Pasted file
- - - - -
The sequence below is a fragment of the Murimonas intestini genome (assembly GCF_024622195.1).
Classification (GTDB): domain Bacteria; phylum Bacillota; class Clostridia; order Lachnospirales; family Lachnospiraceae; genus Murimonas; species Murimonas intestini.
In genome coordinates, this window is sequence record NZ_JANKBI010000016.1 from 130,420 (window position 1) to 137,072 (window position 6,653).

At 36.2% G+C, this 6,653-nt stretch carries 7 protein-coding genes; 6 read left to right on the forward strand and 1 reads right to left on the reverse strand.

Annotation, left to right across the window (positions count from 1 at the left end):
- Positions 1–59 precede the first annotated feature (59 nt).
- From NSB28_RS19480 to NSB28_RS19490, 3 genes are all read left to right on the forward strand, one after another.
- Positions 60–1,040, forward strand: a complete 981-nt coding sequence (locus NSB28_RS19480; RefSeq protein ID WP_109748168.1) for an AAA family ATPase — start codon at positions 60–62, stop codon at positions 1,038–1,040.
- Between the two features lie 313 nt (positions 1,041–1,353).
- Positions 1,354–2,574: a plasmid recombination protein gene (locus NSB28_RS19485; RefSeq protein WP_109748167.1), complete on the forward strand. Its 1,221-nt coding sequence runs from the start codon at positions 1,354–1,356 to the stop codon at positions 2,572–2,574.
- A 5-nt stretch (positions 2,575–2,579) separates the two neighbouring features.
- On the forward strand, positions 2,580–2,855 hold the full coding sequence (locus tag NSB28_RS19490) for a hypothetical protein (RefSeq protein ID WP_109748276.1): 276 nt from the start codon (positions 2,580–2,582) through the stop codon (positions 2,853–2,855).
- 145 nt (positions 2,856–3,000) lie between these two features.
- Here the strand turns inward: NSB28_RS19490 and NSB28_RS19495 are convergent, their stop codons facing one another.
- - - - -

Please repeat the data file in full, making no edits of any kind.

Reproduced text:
The sequence below is a fragment of the Murimonas intestini genome (assembly GCF_024622195.1).
Classification (GTDB): domain Bacteria; phylum Bacillota; class Clostridia; order Lachnospirales; family Lachnospiraceae; genus Murimonas; species Murimonas intestini.
In genome coordinates, this window is sequence record NZ_JANKBI010000016.1 from 130,420 (window position 1) to 137,072 (window position 6,653).

At 36.2% G+C, this 6,653-nt stretch carries 7 protein-coding genes; 6 read left to right on the forward strand and 1 reads right to left on the reverse strand.

Annotation, left to right across the window (positions count from 1 at the left end):
- Positions 1–59 precede the first annotated feature (59 nt).
- From NSB28_RS19480 to NSB28_RS19490, 3 genes are all read left to right on the forward strand, one after another.
- Positions 60–1,040, forward strand: a complete 981-nt coding sequence (locus NSB28_RS19480; RefSeq protein ID WP_109748168.1) for an AAA family ATPase — start codon at positions 60–62, stop codon at positions 1,038–1,040.
- Between the two features lie 313 nt (positions 1,041–1,353).
- Positions 1,354–2,574: a plasmid recombination protein gene (locus NSB28_RS19485; RefSeq protein WP_109748167.1), complete on the forward strand. Its 1,221-nt coding sequence runs from the start codon at positions 1,354–1,356 to the stop codon at positions 2,572–2,574.
- A 5-nt stretch (positions 2,575–2,579) separates the two neighbouring features.
- On the forward strand, positions 2,580–2,855 hold the full coding sequence (locus tag NSB28_RS19490) for a hypothetical protein (RefSeq protein ID WP_109748276.1): 276 nt from the start codon (positions 2,580–2,582) through the stop codon (positions 2,853–2,855).
- 145 nt (positions 2,856–3,000) lie between these two features.
- Here the strand turns inward: NSB28_RS19490 and NSB28_RS19495 are convergent, their stop codons facing one another.